Deserts. The Mojave. The Sonoran. The Chihuahuan. Vast, barren, dusty landscapes with skies that seem to stretch forever, and towering, jagged rock formations cut from the scorched earth. Cacti. Heat. Sun. In other words, tough country, both in terms of its topography and culture and politics.
Conflict between American settlers and Native American Indians looms large in the history of this place, as does the often tortured relationship its inhabitants experience between calling this region home and striving to get out. But as we’ve seen time and time again with this series, great conflict often breeds great beauty, and writers from the American Southwest are no stranger to conflict—both in terms of the region’s geography and politics—and, as it turns out, the wealth of artistic expression born from it, particularly in the literary arts.
During the 20th Century, the American Southwest produced some of the literary world’s most impassioned, reflective, and lyrical writing from poetry to plays. Here are five writers from the region with vastly different takes on the experience of living in the American Southwest and putting that experience on the page.
Tony Hillerman (1925-2008)
The author of more than 30 major works, many of which in his much-lauded Navajo Tribal Police series, Hillerman is perhaps the region’s foremost detective/crime novel author. His fiction is nearly synonymous with the wonder and mystery of the Four Corners area of the American Southwest, and his fiction often deals in the drama and machinations of characters coming to grips with their Native American identity and heritage. Hillerman actually grew up in Pottawatomie County in Oklahoma and spent a majority of his time with Pottawatomie children. Hillerman honed his writings in part while working as a journalist for several area newspapers, befriending local policeman and sheriffs, which helped drive his crime stories. He’s the winner of the prestigious Edgar Award and his novels have been adapted for both television and film.
Barbara Kingsolver (1955—)
A highly-regarded novelist, essayist, and poet, Kingsolver was actually born on the East Coast, raised in rural Kentucky, and lived briefly in both the Congo and France before finally settling in the Tucson-area in the late 1970s to hone her craft while working as a journalist and freelance writer for local weeklies.
Kingsolver’s work, which is usually set against the backdrop of her adopted home, often deals with issues of social injustice, biodiversity, and the interaction between humans and their environment, as perhaps most evident in her memoir Animal, Vegetable, Miracle, (2007) which chronicles her family’s quest to eat nothing but locally-sourced or grown foods for one year. Kingsolver’s work incorporates her extensive travels and experiences for an East meets West, rural meets urban flavor that somehow seems right at home in the Arizona desert.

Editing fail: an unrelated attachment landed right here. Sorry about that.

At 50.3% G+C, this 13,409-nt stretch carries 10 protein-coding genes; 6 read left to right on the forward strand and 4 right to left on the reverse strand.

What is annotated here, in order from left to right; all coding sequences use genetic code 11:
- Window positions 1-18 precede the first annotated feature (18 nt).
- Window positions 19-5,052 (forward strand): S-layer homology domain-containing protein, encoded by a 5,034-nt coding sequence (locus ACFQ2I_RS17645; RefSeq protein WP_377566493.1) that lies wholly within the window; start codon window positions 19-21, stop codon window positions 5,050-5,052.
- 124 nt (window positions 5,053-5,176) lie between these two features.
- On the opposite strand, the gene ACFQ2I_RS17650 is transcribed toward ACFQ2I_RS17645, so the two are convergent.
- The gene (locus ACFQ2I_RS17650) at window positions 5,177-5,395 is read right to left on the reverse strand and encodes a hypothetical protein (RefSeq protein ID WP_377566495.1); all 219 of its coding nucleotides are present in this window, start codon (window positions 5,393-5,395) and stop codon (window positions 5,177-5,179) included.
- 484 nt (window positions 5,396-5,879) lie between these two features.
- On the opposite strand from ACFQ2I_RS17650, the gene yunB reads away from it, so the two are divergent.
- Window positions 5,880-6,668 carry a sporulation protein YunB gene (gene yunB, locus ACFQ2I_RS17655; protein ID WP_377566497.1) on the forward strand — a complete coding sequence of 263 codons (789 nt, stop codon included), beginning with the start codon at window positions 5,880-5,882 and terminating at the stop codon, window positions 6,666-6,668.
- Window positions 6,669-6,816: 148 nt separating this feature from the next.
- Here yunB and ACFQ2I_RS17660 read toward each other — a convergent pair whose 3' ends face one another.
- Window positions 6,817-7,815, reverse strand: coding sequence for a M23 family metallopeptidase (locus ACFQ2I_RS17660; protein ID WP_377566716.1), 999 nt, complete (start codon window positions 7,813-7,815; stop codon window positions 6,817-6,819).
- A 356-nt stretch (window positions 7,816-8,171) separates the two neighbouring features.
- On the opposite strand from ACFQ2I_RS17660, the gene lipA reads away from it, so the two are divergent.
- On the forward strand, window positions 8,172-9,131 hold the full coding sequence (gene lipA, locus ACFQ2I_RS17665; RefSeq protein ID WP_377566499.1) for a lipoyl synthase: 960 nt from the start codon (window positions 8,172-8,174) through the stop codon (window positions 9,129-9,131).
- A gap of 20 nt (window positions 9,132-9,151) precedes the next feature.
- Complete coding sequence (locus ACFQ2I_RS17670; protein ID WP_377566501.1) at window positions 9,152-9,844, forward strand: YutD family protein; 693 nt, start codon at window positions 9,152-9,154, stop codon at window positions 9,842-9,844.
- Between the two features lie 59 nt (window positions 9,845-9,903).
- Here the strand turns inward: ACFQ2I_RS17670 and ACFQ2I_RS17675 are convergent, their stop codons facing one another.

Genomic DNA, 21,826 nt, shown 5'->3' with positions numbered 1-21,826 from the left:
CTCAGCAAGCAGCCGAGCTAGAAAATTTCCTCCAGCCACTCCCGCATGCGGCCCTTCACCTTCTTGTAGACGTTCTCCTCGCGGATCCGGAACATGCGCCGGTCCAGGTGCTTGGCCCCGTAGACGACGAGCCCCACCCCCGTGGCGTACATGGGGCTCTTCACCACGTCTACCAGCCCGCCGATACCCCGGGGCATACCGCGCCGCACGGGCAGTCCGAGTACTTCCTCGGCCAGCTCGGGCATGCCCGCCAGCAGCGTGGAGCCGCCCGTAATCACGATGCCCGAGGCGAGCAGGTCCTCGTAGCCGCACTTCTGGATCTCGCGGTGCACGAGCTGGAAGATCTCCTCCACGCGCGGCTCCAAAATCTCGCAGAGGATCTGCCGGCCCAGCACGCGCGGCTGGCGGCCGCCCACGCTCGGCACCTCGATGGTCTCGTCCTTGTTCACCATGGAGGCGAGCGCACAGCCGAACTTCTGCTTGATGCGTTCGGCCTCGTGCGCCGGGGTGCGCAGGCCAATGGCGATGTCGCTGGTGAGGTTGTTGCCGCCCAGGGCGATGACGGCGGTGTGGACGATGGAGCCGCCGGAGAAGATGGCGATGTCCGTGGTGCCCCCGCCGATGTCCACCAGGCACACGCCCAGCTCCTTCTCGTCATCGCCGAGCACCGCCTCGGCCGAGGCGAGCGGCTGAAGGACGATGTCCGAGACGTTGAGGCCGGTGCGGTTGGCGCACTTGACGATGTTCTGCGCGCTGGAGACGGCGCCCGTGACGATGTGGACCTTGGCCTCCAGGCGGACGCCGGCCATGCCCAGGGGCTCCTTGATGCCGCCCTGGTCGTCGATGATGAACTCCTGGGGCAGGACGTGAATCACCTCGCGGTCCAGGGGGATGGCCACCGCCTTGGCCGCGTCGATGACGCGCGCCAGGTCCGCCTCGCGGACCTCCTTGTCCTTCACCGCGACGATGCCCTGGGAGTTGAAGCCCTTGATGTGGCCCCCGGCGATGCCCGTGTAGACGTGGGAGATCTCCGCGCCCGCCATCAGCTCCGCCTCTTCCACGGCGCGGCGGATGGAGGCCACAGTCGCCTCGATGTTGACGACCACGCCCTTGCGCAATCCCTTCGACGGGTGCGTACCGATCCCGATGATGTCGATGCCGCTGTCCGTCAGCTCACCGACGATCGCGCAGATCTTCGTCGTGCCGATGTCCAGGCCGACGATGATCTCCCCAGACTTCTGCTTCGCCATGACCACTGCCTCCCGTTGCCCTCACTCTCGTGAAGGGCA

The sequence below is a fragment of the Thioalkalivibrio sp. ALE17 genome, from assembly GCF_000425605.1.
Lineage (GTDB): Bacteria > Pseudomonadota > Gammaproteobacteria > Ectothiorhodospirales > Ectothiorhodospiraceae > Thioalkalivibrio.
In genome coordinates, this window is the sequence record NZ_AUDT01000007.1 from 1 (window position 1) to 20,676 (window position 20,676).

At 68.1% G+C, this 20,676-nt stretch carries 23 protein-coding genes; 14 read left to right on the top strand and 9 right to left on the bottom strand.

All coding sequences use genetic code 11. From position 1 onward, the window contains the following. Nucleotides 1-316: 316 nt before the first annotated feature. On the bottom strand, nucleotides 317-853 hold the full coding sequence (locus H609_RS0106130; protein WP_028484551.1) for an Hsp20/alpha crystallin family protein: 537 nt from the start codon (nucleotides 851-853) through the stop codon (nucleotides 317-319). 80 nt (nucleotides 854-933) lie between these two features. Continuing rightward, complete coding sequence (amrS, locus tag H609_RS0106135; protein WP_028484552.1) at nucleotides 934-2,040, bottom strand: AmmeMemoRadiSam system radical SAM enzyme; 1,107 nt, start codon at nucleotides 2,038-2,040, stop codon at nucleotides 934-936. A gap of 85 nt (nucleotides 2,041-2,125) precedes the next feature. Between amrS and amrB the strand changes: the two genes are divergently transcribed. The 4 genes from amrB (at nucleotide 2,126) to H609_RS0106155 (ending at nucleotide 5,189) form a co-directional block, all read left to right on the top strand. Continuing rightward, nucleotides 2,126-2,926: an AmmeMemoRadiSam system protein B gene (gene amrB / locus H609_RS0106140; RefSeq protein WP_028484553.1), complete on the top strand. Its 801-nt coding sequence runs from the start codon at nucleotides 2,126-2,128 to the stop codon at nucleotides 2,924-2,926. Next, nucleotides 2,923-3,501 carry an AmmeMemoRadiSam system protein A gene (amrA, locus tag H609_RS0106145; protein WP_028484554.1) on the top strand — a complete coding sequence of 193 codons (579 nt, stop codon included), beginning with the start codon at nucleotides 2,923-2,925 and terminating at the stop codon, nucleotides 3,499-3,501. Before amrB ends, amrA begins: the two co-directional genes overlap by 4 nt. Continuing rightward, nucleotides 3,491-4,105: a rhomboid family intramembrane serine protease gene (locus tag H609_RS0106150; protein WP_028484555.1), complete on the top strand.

Frank Waters (1902-1995)
Part Cheyenne Native American, Frank Waters' historical novels and nonfiction focus largely on his mixed heritage and the intersection of American and Native American cultures in a majority of his novels and nonfiction works. Waters’ books draw from a spiritual connection to the land which is perhaps best exemplified by his book, Book of the Hopi (1963), which tracks and compares and contrasts the downfall of several Native American tribes. Waters was also instrumental in establishing The Frank Waters Foundation, a nonprofit that opened its doors in 1993 to promote and support the artistic pursuits of those native to the American Southwest. The organization continues to this day and offers workshops, seminars, and hosts annual residencies for artists.
Simon Ortiz (1941—)
Simon Ortiz is a Puebloan writer and poet of the Acoma Pueblo and is widely-considered one of the most renowned Native American poets. A key figure in the second Native American Renaissance, Ortiz writes about the beauty of his homeland. He both practices and advocates for traditional oral storytelling techniques most commonly associated with this tribe. Following a brief period of military service, Ortiz attended the University of New Mexico and the University of Iowa International Writers Program. Ortiz was awarded a Pushcart Prize in 1981 for his landmark poem From Sand Creek: Rising in this Heart which is Our America, and he’s been awarded a National Endowment for the Arts Fellowship.
Linda Hogan (1947—)
Much like Ortiz, poet, playwright, and novelist Linda Hogan is of Chickasaw decent and is currently the Chickasaw Nation Writer-in-Residence. Hogan has spent most of her life bouncing back and forth between Denver and Oklahoma, which is where her strong ties to the Chickasaw tribe originate. Hogan’s primary themes center on environmentalism and the intersection and spirituality between humans and the natural world, themes that are most prevalent in her debut collection, Calling Myself Home (1978). Hogan was a finalist for the 1990 Pulitzer Prize and the winner of a 1991 Guggenheim Fellowship.